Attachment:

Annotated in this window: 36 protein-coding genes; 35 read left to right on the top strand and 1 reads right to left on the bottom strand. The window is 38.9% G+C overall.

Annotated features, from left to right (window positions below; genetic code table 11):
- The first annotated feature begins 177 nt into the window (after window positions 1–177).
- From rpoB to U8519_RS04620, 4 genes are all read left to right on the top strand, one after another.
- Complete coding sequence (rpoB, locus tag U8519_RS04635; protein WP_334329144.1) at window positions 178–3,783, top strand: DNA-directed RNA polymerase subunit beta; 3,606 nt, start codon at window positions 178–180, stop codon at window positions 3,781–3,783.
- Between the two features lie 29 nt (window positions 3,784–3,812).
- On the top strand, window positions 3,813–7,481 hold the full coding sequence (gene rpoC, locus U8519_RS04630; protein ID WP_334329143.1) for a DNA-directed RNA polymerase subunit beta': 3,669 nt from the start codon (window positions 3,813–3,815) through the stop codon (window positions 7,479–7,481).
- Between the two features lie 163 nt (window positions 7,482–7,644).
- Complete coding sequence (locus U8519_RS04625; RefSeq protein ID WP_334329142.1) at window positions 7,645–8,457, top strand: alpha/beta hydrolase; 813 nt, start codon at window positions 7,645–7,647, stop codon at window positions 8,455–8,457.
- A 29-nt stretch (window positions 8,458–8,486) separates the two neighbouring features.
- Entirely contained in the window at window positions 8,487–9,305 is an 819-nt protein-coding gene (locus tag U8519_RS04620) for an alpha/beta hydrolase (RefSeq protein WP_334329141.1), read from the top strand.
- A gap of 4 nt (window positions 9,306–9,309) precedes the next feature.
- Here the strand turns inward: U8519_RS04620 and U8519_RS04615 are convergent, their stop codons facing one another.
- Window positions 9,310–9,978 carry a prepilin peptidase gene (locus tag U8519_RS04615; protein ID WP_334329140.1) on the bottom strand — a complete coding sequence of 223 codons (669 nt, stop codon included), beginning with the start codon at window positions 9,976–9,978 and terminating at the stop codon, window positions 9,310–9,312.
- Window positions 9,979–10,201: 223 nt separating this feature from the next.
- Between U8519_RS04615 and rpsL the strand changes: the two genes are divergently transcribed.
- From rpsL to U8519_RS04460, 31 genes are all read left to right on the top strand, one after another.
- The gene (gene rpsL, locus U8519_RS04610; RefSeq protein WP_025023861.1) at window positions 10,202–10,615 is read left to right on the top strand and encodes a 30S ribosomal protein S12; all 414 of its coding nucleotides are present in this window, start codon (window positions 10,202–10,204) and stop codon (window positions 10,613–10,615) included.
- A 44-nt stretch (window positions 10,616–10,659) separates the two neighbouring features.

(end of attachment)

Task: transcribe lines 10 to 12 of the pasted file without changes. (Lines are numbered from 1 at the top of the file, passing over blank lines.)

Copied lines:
- A 29-nt stretch (window positions 8,458–8,486) separates the two neighbouring features.
- Entirely contained in the window at window positions 8,487–9,305 is an 819-nt protein-coding gene (locus tag U8519_RS04620) for an alpha/beta hydrolase (RefSeq protein WP_334329141.1), read from the top strand.
- A gap of 4 nt (window positions 9,306–9,309) precedes the next feature.